United States District Court, E.D. California
FINDINGS AND RECOMMENDATIONS
CAROLYN K. DELANEY UNITED STATES MAGISTRATE JUDGE.
is a state prisoner proceeding pro se and seeking relief
pursuant to 42 U.S.C. § 1983. On March 4, 2019, the
court screened plaintiff's complaint as the court is
required to do under 28 U.S.C. § 1915A(a).
Plaintiff's complaint was dismissed with leave to amend.
Plaintiff has not filed an amended complaint.
plaintiff already knows, the court is required to screen
complaints brought by prisoners seeking relief against a
governmental entity or officer or employee of a governmental
entity. 28 U.S.C. § 1915A(a). The court must dismiss a
complaint or portion thereof if the prisoner has raised
claims that are legally “frivolous or malicious,
” that fail to state a claim upon which relief may be
granted, or that seek monetary relief from a defendant who is
immune from such relief. 28 U.S.C. § 1915A(b)(1), (2).
is legally frivolous when it lacks an arguable basis either
in law or in fact. Neitzke v. Williams, 490 U.S.
319, 325 (1989); Franklin v. Murphy, 745 F.2d 1221,
1227-28 (9th Cir. 1984). The court may, therefore, dismiss a
claim as frivolous where it is based on an indisputably
meritless legal theory or where the factual contentions are
clearly baseless. Neitzke, 490 U.S. at 327. The
critical inquiry is whether a constitutional claim, however
inartfully pleaded, has an arguable legal and factual basis.
See Jackson v. Arizona, 885 F.2d 639, 640 (9th Cir.
1989); Franklin, 745 F.2d at 1227.
order to avoid dismissal for failure to state a claim a
complaint must contain more than “naked assertions,
” “labels and conclusions” or “a
formulaic recitation of the elements of a cause of
action.” Bell Atlantic Corp. v. Twombly, 550
U.S. 544, 555-557 (2007). In other words, “[t]hreadbare
recitals of the elements of a cause of action, supported by
mere conclusory statements do not suffice.”
Ashcroft v. Iqbal, 556 U.S. 662, 678 (2009).
Furthermore, a claim upon which the court can grant relief
has facial plausibility. Twombly, 550 U.S. at 570.
“A claim has facial plausibility when the plaintiff
pleads factual content that allows the court to draw the
reasonable inference that the defendant is liable for the
misconduct alleged.” Iqbal, 556 U.S. at 678.
When considering whether a complaint states a claim upon
which relief can be granted, the court must accept the
allegations as true, Erickson v. Pardus, 551 U.S.
89, 93-94 (2007), and construe the complaint in the light
most favorable to the plaintiff, see Scheuer v.
Rhodes, 416 U.S. 232, 236 (1974).
amended complaint, plaintiff asserts, as he did in his
original complaint, that his not being permitted to purchase
and possess a typewriter with memory capabilities violates
his right to due process and equal protection under the
Fourteenth Amendment. But as plaintiff was informed in the
court's first screening order, the right to due process
is not compromised simply by denying a prisoner the ability
to purchase and possess a typewriter with memory
capabilities, and plaintiff fails to point to any additional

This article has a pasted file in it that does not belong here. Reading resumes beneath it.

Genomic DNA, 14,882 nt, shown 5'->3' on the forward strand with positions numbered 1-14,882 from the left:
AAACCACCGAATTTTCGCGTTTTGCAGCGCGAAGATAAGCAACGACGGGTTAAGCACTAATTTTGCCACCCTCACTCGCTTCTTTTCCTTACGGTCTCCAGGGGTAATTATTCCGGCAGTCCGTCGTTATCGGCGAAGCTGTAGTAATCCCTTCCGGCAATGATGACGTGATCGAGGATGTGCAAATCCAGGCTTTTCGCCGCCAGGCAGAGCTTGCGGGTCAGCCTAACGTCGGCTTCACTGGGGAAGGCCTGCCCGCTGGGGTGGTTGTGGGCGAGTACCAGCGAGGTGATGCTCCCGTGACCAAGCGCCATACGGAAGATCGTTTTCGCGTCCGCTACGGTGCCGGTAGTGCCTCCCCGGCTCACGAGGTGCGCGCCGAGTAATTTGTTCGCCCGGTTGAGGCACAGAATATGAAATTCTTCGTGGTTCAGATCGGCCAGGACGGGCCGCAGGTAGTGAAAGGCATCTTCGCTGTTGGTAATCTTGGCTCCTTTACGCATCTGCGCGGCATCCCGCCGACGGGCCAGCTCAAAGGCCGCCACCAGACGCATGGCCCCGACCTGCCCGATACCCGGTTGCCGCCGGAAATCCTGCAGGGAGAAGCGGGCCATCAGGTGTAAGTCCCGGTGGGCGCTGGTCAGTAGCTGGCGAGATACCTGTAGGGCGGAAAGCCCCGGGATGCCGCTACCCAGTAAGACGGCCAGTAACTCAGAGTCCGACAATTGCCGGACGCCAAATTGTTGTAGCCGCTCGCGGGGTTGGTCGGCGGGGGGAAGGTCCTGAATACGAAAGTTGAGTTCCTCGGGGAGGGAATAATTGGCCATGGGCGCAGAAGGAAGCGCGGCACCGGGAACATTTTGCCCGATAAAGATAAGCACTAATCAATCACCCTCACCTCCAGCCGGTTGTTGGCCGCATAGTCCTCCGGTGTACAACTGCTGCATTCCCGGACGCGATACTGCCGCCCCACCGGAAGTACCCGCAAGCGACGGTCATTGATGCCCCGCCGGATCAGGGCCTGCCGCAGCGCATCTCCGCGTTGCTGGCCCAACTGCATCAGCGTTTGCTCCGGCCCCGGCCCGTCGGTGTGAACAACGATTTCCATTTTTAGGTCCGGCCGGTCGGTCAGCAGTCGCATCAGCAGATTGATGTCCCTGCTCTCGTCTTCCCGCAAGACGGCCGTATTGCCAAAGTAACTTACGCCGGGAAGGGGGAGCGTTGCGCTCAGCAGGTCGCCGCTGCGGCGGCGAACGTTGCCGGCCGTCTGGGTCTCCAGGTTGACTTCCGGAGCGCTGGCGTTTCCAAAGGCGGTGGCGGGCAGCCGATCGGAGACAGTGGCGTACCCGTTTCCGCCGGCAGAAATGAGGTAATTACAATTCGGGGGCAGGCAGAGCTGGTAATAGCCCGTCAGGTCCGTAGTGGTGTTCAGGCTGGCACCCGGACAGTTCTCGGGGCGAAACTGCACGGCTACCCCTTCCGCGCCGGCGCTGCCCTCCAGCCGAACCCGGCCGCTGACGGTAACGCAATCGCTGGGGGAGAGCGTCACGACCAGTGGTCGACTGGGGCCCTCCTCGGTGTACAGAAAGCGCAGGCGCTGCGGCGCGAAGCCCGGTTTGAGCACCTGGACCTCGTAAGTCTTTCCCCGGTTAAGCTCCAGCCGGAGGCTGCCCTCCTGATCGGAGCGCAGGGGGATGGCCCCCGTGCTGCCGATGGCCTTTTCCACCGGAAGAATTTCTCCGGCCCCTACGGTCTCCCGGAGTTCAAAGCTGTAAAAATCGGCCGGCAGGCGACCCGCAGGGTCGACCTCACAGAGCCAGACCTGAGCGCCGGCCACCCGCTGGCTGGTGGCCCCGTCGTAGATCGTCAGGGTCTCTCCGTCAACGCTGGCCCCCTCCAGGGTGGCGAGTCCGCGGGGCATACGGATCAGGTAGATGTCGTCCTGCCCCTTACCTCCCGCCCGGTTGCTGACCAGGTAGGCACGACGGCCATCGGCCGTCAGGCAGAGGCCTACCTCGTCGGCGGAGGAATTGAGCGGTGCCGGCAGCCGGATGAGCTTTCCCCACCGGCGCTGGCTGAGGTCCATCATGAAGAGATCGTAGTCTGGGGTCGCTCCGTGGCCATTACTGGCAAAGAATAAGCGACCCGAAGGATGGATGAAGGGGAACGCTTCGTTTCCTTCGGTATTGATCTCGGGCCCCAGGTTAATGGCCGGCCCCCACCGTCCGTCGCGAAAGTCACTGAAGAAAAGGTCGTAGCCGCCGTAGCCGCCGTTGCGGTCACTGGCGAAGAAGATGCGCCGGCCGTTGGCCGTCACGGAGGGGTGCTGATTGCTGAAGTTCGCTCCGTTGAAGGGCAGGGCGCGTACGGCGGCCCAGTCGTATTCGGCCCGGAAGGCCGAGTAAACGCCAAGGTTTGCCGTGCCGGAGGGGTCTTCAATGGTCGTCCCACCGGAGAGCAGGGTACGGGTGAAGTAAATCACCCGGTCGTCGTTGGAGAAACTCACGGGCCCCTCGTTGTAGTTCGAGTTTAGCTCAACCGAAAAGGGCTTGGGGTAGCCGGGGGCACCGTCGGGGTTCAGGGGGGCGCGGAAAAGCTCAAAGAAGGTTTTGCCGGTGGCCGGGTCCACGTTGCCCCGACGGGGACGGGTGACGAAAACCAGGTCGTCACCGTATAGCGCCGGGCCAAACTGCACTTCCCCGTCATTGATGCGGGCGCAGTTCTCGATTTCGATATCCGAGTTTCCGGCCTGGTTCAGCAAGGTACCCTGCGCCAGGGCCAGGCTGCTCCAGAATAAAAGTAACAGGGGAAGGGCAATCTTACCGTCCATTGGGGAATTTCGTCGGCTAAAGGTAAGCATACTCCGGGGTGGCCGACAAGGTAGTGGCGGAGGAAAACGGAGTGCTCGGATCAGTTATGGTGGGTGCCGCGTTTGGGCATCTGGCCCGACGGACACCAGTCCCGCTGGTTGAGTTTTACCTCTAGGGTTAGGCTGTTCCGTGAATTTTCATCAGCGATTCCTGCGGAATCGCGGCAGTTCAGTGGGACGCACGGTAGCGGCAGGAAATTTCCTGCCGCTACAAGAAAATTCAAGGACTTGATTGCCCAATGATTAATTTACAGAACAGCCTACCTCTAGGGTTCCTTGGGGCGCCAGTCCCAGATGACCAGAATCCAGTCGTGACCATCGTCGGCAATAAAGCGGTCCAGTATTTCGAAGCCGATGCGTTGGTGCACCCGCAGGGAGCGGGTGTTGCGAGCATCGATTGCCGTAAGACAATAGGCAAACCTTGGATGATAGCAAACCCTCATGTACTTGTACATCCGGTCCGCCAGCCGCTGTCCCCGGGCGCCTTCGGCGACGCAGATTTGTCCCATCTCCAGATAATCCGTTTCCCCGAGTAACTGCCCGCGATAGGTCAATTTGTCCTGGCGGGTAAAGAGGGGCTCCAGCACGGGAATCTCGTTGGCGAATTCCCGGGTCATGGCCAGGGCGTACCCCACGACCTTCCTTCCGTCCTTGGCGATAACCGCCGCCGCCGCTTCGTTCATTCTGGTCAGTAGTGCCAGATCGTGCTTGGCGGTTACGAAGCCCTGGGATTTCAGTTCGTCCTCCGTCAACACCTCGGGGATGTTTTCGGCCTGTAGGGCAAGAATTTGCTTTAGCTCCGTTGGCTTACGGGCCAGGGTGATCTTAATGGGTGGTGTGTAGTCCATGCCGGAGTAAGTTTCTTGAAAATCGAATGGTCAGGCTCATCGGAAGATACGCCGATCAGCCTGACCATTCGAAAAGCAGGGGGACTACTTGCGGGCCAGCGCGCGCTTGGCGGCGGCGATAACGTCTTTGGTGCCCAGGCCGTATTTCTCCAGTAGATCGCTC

facts suggesting a violation of the Due Process Clause has
occurred. The Equal Protection Clause generally protects
against unequal treatment as a result of intentional or
purposeful discrimination. Freeman v. Arpaio, 125
F.3d 732, 737 (9th Cir. 1997). Plaintiff fails to show he is
being discriminated against with unequal treatment.
case, plaintiff admits he never pursued administrative
remedies with respect to his desire to possess a typewriter
with memory capability. Section 1997(e)(a) of Title 42 of the
United States Code provides that “[n]o action shall be
brought with respect to prison conditions under section 1983
of this title, . . . until such administrative remedies as
are available are exhausted.” 42 U.S.C. §
1997(e)(a). In California “[any] inmate may appeal any
policy, decision, action, condition, or omission by the
[Department of Corrections and Rehabilitation] or its staff.
. .” Cal. Code Regs. tit. 15, § 3084.1(a).
Administrative procedures generally are exhausted with
respect to the California prisoner grievance process once the
third level of review is complete. The third level of review
constitutes the decision of the Secretary of the California
Department of Corrections and Rehabilitation. Cal. Code Regs.
tit. 15, § 3084.7. In Albino v. Baca, 747 F.3d
1162, 1169 (9th Cir. 2014) (en banc), the Ninth Circuit
described when dismissal of a complaint for failure to
exhaust administrative remedies is appropriate under Rule
12(b)(6) of the Federal Rules of Civil Procedure for failure
to state a claim upon which relief can be granted.
Specifically, the court found that dismissal is only
appropriate when failure to exhaust is “clear from the
face of the complaint” and that “such cases will
be rare because a plaintiff is not required to say anything
about exhaustion in his complaint.” In this instance,
plaintiff's admission on the face of his complaint that
he never pursued administrative remedies mandates dismissal.
the court will recommend that plaintiff's amended
complaint be dismissed and this case be closed. Considering
the instructions given to plaintiff upon the dismissal of his
original complaint, and the content of the amended complaint,
granting plaintiff leave to amend a second time appears
accordance with the above, IT IS HEREBY RECOMMENDED that:
Plaintiff's amended complaint be dismissed; and
case be closed.
findings and recommendations are submitted to the United
States District Judge assigned to the case, pursuant to the
provisions of 28 U.S.C. § 636(b)(1). Within fourteen
after being served with these findings and recommendations,
plaintiff may file written objections with the court. The
document should be captioned “Objections to Magistrate
Judge's Findings and Recommendations.” Plaintiff is
advised that failure to file objections within the ...